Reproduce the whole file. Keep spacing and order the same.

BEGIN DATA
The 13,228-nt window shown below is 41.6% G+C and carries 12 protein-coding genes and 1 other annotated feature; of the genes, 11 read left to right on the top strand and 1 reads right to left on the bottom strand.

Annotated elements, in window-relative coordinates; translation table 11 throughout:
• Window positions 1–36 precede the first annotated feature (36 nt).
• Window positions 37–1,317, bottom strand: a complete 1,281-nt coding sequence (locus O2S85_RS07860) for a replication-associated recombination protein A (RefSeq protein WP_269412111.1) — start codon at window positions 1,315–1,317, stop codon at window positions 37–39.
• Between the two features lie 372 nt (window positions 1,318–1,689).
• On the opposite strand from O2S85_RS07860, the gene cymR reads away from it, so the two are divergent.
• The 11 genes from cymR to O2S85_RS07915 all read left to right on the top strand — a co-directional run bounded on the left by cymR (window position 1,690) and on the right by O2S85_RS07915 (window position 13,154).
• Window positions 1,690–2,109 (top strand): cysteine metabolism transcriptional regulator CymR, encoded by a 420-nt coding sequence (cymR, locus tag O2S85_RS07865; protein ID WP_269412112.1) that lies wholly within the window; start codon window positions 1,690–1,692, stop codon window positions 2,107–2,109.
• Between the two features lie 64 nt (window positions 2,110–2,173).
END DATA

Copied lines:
The 13,228-nt window shown below is 41.6% G+C and carries 12 protein-coding genes and 1 other annotated feature; of the genes, 11 read left to right on the top strand and 1 reads right to left on the bottom strand.

Annotated elements, in window-relative coordinates; translation table 11 throughout:
• Window positions 1–36 precede the first annotated feature (36 nt).
• Window positions 37–1,317, bottom strand: a complete 1,281-nt coding sequence (locus O2S85_RS07860) for a replication-associated recombination protein A (RefSeq protein WP_269412111.1) — start codon at window positions 1,315–1,317, stop codon at window positions 37–39.
• Between the two features lie 372 nt (window positions 1,318–1,689).
• On the opposite strand from O2S85_RS07860, the gene cymR reads away from it, so the two are divergent.
• The 11 genes from cymR to O2S85_RS07915 all read left to right on the top strand — a co-directional run bounded on the left by cymR (window position 1,690) and on the right by O2S85_RS07915 (window position 13,154).
• Window positions 1,690–2,109 (top strand): cysteine metabolism transcriptional regulator CymR, encoded by a 420-nt coding sequence (cymR, locus tag O2S85_RS07865; protein ID WP_269412112.1) that lies wholly within the window; start codon window positions 1,690–1,692, stop codon window positions 2,107–2,109.
• Between the two features lie 64 nt (window positions 2,110–2,173).